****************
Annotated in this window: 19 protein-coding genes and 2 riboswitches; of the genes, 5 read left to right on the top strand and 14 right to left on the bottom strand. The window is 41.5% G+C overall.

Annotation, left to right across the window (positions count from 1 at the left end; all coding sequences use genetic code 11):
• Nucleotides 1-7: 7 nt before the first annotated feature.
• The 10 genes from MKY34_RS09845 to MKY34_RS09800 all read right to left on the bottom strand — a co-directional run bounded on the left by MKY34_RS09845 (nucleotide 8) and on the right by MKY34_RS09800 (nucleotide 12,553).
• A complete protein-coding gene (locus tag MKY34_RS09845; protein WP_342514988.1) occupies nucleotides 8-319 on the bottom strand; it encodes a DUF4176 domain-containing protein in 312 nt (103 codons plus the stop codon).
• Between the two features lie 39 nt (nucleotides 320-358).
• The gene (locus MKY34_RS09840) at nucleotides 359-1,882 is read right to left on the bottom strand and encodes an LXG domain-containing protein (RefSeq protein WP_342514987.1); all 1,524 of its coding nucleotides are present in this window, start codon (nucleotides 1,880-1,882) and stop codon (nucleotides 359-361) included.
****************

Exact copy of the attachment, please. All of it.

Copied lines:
Annotated in this window: 19 protein-coding genes and 2 riboswitches; of the genes, 5 read left to right on the top strand and 14 right to left on the bottom strand. The window is 41.5% G+C overall.

Annotation, left to right across the window (positions count from 1 at the left end; all coding sequences use genetic code 11):
• Nucleotides 1-7: 7 nt before the first annotated feature.
• The 10 genes from MKY34_RS09845 to MKY34_RS09800 all read right to left on the bottom strand — a co-directional run bounded on the left by MKY34_RS09845 (nucleotide 8) and on the right by MKY34_RS09800 (nucleotide 12,553).
• A complete protein-coding gene (locus tag MKY34_RS09845; protein WP_342514988.1) occupies nucleotides 8-319 on the bottom strand; it encodes a DUF4176 domain-containing protein in 312 nt (103 codons plus the stop codon).
• Between the two features lie 39 nt (nucleotides 320-358).
• The gene (locus MKY34_RS09840) at nucleotides 359-1,882 is read right to left on the bottom strand and encodes an LXG domain-containing protein (RefSeq protein WP_342514987.1); all 1,524 of its coding nucleotides are present in this window, start codon (nucleotides 1,880-1,882) and stop codon (nucleotides 359-361) included.